Global shares suffer worst week since financial crisis

28 Feb 2020

US markets have suffered their worst week since the global financial crisis of 2008, as fears over the impact of the coronavirus continued to grip investors.

The three main US indexes ended the week down 10% or more from last Friday, despite a last-minute rally in prices.

Earlier, the main European markets fell sharply, with London's FTSE 100 index down 3.2% for the day.

Investors are worried the coronavirus could spark a global recession.

The Dow settled 1.4% lower on Friday, recovering from earlier lows, while the S&P sank 0.8% and the Nasdaq was roughly flat.

Amid the sell-off, Federal Reserve chair Jerome Powell put out an unusual statement, saying the US central bank was "closely monitoring" developments.

"The fundamentals of the US economy remain strong. However, the coronavirus poses evolving risks to economic activity," he said. "We will use our tools and act as appropriate to support the economy."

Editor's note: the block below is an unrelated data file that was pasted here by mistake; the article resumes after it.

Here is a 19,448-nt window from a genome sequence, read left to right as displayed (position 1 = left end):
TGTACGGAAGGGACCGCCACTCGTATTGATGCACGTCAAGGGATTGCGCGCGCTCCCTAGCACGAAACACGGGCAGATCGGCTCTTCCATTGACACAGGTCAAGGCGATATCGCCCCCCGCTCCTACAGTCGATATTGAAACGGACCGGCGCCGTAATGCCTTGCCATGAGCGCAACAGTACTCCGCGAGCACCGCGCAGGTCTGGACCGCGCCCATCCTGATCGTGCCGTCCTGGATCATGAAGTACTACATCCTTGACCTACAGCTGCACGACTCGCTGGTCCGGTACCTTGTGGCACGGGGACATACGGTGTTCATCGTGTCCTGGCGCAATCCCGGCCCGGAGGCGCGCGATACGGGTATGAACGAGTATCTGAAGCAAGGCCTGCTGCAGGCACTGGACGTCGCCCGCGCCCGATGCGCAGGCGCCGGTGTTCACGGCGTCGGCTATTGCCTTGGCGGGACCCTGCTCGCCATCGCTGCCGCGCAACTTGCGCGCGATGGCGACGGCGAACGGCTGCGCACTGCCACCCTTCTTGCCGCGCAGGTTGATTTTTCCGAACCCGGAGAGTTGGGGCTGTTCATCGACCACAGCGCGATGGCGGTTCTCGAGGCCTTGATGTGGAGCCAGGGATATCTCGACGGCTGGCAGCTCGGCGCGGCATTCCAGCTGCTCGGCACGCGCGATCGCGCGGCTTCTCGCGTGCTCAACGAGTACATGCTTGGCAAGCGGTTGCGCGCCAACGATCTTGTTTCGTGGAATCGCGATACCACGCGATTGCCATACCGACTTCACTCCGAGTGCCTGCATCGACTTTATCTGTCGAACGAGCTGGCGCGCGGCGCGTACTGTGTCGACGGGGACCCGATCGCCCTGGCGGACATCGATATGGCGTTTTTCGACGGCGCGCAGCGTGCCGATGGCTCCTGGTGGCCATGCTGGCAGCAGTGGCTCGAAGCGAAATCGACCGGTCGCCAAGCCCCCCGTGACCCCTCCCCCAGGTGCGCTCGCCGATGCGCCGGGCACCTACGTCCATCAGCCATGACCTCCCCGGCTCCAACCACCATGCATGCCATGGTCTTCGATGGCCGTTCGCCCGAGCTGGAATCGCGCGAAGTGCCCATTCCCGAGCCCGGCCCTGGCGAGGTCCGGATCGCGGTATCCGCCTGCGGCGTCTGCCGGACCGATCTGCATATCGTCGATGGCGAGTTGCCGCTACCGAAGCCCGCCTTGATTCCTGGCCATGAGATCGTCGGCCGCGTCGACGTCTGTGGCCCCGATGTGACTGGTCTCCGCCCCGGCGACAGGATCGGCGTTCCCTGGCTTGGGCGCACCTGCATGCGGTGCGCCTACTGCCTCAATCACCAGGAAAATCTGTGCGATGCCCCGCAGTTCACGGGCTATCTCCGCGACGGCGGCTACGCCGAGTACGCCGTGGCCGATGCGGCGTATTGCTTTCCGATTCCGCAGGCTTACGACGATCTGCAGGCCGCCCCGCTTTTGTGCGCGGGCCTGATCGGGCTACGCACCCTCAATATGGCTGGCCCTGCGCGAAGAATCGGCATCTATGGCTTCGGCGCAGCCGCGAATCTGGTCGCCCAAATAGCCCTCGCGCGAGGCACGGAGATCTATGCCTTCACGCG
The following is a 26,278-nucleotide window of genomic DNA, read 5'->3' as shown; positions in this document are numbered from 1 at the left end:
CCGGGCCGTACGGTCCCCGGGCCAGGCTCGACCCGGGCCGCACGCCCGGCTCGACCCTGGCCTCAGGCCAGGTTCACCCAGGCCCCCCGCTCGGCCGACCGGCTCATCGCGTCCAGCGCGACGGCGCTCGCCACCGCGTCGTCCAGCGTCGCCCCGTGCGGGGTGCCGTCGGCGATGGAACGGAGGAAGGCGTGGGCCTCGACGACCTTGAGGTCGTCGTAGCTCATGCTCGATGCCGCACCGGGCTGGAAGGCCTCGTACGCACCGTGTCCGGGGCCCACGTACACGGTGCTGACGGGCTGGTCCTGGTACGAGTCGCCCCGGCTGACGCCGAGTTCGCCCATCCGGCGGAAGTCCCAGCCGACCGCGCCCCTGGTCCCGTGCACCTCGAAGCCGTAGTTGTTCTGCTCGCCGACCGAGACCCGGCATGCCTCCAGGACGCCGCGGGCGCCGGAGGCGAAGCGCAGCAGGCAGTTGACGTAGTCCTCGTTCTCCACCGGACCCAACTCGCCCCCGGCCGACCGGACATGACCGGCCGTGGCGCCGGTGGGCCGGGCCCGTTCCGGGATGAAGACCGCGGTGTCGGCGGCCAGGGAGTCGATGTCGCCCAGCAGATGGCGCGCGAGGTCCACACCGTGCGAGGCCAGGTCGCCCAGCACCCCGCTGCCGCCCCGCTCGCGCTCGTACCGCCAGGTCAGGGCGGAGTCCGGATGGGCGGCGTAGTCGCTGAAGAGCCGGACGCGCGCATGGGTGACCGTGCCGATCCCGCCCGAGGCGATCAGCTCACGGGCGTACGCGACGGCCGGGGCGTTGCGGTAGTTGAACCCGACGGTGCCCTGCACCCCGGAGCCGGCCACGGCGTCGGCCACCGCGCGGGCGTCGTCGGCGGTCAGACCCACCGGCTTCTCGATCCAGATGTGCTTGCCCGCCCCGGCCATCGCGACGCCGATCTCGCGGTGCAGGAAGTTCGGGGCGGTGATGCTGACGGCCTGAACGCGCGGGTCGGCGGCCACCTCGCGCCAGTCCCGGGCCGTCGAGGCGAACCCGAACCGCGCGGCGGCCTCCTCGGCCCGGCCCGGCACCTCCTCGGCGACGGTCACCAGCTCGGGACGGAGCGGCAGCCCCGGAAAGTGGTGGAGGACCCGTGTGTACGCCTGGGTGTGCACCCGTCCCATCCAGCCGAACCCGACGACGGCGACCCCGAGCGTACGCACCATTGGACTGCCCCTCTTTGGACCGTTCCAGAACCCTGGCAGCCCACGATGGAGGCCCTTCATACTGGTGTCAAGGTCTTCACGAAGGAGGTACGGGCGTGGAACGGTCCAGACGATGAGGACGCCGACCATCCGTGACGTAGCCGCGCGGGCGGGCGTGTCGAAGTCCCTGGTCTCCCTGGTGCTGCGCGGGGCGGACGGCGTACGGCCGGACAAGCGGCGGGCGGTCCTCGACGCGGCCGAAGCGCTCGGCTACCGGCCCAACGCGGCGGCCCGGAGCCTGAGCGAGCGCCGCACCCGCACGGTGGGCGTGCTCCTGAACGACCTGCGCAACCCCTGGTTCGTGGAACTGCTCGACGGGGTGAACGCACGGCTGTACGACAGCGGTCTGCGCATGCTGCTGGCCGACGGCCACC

The news of more coronavirus cases, notably in Italy, has raised concerns of a much larger economic effect than previously expected.

Bank of England Governor Mark Carney on Friday warned the outbreak could lead to a downgrade of the UK's growth prospects.

Other countries are also reassessing their economic forecasts, as hundreds of firms warn of disruptions to their supply chains and a decline in consumer demand.

US tech giants Apple and Microsoft are among the companies that have said their business will be affected, while investment bank Goldman Sachs warned on Thursday that the coronavirus is likely to wipe out any growth in US company profits this year.

Shares in airlines have been especially hard-hit as travel bans are imposed and companies limit staff travel. On Friday, airline group IAG - which owns British Airways and Iberia - said its earnings had been affected by "weaker demand" as a result of the outbreak.

In Europe, Germany's Dax index fell 4.2%, while France's Cac 40 index sank 3.9%.

Earlier on Friday, in Asia, Japan's Nikkei 225 index dropped 3.7%, bringing its fall for the week to more than 9%. China's Shanghai Composite index also fell 3.7% on Friday.

Traders fled to less risky investments, such as government debt, sending bond yields to new lows. Meanwhile, oil prices also fell on fears the virus would hurt demand, with Brent prices dropping more than 3% to about $50 a barrel on Friday, the lowest level for more than a year.